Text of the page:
How Do You Know if Your Tile is Weeping?
Weeping tile may sound like a sad state but, the truth is, you want your weeping tile to weep.
Weeping tile may sound like a sad state but, the truth is, you want your weeping tile to weep. Weeping tile is an integral part of your home’s structure and is important in ensuring that your basement stays dry and your foundation maintains a crack-free form.
Once you know what weeping tile is, where to find it and whether or not your home has it, you can easily verify if it is working and keep it well maintained.
What is Weeping Tile?
Weeping tile consists of 6 inch pipes with several small holes that discharge underground water from around the perimeter of your home or from your basement.
Does My Home Have Weeping Tile?
Most homes built prior to the 1960’s do not have a weeping tile drainage system. Before the 1980’s, these systems were made of clay-based materials.
To find out if your home has weeping tile, look in the catch basin (basement floor drain) or sump pump pit. If you have a weeping tile drainage system, you will see a series of 6 inch pipes coming from different directions under the floor.
In older homes, you may see a piping system with larger pipes. These are not weeping tile; these older style drainage systems drain water from the eaves of the house directly to the basement.
How to Tell if Your Weeping Tile is Plugged
Sometimes the weeping tile of your home can become plugged and cause issues such as foundation cracks, water leaks and mold.
Here are some signs you can look for that may indicate a plugged weeping tile system:
- Cracks in the foundation.
Check the foundation in your basement or crawlspace for horizontal, vertical or diagonal cracks. These cracks could be as thin as a hairline crack or larger. The force of water pooling against the foundation can cause it to crack.
Do a visual check of your basement or crawlspace for small areas of dampness or pools of water. Look closely around windows and on the floor.
- Unusual odors.
If you notice a musty of damp smell in your basement or crawlspace, there could be mold or mildew caused by moisture. Pay close attention to joists, walls and flooring. Signs of mold and mildew include stained or peeling drywall, paint or paneling as well as lifted flooring.
- Empty sump pump pit.
There should always be some water at the bottom of your sump pump pit. If your pit is not filling with water, this is a sign that the weeping tile is plugged.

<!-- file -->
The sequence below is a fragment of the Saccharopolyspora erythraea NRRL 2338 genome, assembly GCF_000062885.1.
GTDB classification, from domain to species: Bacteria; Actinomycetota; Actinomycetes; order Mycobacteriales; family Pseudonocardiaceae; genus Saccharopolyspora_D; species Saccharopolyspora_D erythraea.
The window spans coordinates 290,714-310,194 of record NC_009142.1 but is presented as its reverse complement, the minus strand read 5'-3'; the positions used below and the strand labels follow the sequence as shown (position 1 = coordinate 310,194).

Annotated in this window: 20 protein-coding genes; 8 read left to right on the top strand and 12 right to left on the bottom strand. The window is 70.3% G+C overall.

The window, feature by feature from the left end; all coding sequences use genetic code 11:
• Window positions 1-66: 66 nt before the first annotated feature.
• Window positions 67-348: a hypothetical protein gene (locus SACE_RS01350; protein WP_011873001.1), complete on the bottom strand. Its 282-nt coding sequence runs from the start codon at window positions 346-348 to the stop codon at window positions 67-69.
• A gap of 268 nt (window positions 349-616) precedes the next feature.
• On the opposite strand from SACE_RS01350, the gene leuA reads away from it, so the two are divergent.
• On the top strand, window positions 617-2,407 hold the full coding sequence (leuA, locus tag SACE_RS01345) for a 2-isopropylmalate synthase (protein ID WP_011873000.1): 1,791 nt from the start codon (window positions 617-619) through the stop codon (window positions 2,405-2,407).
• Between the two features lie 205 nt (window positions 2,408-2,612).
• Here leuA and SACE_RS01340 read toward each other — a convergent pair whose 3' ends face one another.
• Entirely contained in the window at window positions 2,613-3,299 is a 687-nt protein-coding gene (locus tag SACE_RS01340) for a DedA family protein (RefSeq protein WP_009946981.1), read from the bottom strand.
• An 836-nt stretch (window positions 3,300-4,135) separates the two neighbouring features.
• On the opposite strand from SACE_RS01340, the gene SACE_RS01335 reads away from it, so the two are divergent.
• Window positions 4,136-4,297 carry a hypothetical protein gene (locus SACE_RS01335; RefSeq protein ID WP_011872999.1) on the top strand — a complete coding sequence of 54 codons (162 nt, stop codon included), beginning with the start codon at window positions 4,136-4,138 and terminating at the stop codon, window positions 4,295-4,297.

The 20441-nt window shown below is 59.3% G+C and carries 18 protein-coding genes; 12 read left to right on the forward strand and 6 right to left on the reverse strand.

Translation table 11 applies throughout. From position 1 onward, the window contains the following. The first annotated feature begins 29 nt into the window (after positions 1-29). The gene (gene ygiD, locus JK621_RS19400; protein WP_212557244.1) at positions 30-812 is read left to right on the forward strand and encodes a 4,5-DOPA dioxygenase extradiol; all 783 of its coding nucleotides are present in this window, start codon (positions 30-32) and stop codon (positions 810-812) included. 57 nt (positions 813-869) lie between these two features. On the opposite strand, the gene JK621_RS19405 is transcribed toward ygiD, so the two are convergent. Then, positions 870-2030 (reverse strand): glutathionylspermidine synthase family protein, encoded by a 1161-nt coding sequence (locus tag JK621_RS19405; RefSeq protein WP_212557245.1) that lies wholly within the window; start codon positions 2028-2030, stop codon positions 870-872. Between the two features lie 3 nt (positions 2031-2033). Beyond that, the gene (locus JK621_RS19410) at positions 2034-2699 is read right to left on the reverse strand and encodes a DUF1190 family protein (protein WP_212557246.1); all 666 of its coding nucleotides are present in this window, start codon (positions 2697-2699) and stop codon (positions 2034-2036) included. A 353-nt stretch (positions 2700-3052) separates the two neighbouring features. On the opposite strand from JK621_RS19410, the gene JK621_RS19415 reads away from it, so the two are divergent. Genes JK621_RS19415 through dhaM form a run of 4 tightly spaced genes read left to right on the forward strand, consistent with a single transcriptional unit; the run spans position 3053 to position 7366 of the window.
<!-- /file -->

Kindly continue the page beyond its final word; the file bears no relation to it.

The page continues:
- Pooling water around exterior.
Next time it rains, check the outside perimeter of your home. Look for pools of water on the soil around the house.
Testing Your Weeping Tile Drainage System
You can test the efficiency of your weeping tile by running a garden hose near the exterior foundation wall or window well, turning it on and letting it run. Make sure the water is not running directly against the house.
Watch your sump pump pit. If the weeping tile is working, water should be carried by the weeping tile to the sump pump pit.
Weeping Tile Maintenance
There are maintenance steps you can take to ensure that your weeping tile works properly:
- Keep your gutters clear of leaves and debris and redirect the spouts away from your home.
- Clean out window wells and consider covering them to keep water out completely.
- Maintain proper operation of your sump pump.
- Keep sinks and toilets free of clogs.
You can also clean out your weeping tile:
- Wedge a large plunger into the sewer floor drain in your basement or crawlspace.
- Connect a garden hose to an indoor faucet and fill the catch basin and weeping tile with water and liquid soap (any dish soap works). Be sure not to overflow.
- Leave for 30 minutes.
- Pull out the plunger.
- Repeat several times.
- Rinse out the soap residue.
Weeping Tile Repair and Replacement
A weeping tile drainage system can be repaired or replaced if damaged. If you own an older home, weeping tile can be installed if it doesn’t currently exist.
Cost depends entirely on the age of the home, the depth of the excavation and the types of soil surrounding the weeping tile.
If you are looking to have work done on your weeping tiles, or having a drainage system installed, it is recommended you contact a specialist to evaluate your weeping tile needs.